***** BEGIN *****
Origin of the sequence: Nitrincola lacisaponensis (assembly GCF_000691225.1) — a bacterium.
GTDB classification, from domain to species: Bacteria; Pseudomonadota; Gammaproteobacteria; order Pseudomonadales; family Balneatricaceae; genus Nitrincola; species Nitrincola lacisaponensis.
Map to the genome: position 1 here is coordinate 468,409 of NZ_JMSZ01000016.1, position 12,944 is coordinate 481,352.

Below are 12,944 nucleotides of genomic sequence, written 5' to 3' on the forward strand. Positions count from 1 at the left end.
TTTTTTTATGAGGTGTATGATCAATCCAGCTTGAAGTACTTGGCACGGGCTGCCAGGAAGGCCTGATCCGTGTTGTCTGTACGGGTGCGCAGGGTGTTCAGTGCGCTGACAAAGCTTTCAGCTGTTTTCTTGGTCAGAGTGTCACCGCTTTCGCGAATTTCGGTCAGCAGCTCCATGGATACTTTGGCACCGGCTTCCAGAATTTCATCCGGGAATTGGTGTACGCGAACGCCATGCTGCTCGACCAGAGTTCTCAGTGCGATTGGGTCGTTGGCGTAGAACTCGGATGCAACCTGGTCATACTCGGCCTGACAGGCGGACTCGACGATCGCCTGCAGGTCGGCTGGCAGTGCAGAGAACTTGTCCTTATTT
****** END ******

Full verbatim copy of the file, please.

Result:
Origin of the sequence: Nitrincola lacisaponensis (assembly GCF_000691225.1) — a bacterium.
GTDB classification, from domain to species: Bacteria; Pseudomonadota; Gammaproteobacteria; order Pseudomonadales; family Balneatricaceae; genus Nitrincola; species Nitrincola lacisaponensis.
Map to the genome: position 1 here is coordinate 468,409 of NZ_JMSZ01000016.1, position 12,944 is coordinate 481,352.

Below are 12,944 nucleotides of genomic sequence, written 5' to 3' on the forward strand. Positions count from 1 at the left end.
TTTTTTTATGAGGTGTATGATCAATCCAGCTTGAAGTACTTGGCACGGGCTGCCAGGAAGGCCTGATCCGTGTTGTCTGTACGGGTGCGCAGGGTGTTCAGTGCGCTGACAAAGCTTTCAGCTGTTTTCTTGGTCAGAGTGTCACCGCTTTCGCGAATTTCGGTCAGCAGCTCCATGGATACTTTGGCACCGGCTTCCAGAATTTCATCCGGGAATTGGTGTACGCGAACGCCATGCTGCTCGACCAGAGTTCTCAGTGCGATTGGGTCGTTGGCGTAGAACTCGGATGCAACCTGGTCATACTCGGCCTGACAGGCGGACTCGACGATCGCCTGCAGGTCGGCTGGCAGTGCAGAGAACTTGTCCTTATTT